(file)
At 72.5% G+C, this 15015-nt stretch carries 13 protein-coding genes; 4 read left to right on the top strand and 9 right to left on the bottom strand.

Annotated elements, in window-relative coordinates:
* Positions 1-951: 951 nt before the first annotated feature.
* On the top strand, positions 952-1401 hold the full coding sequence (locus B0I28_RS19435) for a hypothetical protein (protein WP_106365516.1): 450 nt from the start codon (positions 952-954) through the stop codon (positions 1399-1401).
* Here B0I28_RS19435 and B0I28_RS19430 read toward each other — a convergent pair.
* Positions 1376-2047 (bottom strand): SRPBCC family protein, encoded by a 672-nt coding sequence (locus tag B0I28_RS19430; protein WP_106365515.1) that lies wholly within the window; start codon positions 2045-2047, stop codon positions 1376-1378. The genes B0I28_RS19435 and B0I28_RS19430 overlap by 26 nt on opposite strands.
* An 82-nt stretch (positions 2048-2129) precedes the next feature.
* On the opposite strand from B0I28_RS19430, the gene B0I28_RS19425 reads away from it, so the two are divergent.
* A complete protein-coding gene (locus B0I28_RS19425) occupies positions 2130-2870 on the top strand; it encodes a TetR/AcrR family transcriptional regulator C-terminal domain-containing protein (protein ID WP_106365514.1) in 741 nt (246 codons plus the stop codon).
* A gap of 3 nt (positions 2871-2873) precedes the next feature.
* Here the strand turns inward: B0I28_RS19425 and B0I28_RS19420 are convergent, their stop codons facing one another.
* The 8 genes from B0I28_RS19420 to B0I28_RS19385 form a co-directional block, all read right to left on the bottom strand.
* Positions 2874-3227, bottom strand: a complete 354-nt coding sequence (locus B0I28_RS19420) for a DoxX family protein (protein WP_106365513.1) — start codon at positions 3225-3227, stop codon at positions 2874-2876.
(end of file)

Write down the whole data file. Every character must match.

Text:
At 72.5% G+C, this 15015-nt stretch carries 13 protein-coding genes; 4 read left to right on the top strand and 9 right to left on the bottom strand.

Annotated elements, in window-relative coordinates:
* Positions 1-951: 951 nt before the first annotated feature.
* On the top strand, positions 952-1401 hold the full coding sequence (locus B0I28_RS19435) for a hypothetical protein (protein WP_106365516.1): 450 nt from the start codon (positions 952-954) through the stop codon (positions 1399-1401).
* Here B0I28_RS19435 and B0I28_RS19430 read toward each other — a convergent pair.
* Positions 1376-2047 (bottom strand): SRPBCC family protein, encoded by a 672-nt coding sequence (locus tag B0I28_RS19430; protein WP_106365515.1) that lies wholly within the window; start codon positions 2045-2047, stop codon positions 1376-1378. The genes B0I28_RS19435 and B0I28_RS19430 overlap by 26 nt on opposite strands.
* An 82-nt stretch (positions 2048-2129) precedes the next feature.
* On the opposite strand from B0I28_RS19430, the gene B0I28_RS19425 reads away from it, so the two are divergent.
* A complete protein-coding gene (locus B0I28_RS19425) occupies positions 2130-2870 on the top strand; it encodes a TetR/AcrR family transcriptional regulator C-terminal domain-containing protein (protein ID WP_106365514.1) in 741 nt (246 codons plus the stop codon).
* A gap of 3 nt (positions 2871-2873) precedes the next feature.
* Here the strand turns inward: B0I28_RS19425 and B0I28_RS19420 are convergent, their stop codons facing one another.
* The 8 genes from B0I28_RS19420 to B0I28_RS19385 form a co-directional block, all read right to left on the bottom strand.
* Positions 2874-3227, bottom strand: a complete 354-nt coding sequence (locus B0I28_RS19420) for a DoxX family protein (protein WP_106365513.1) — start codon at positions 3225-3227, stop codon at positions 2874-2876.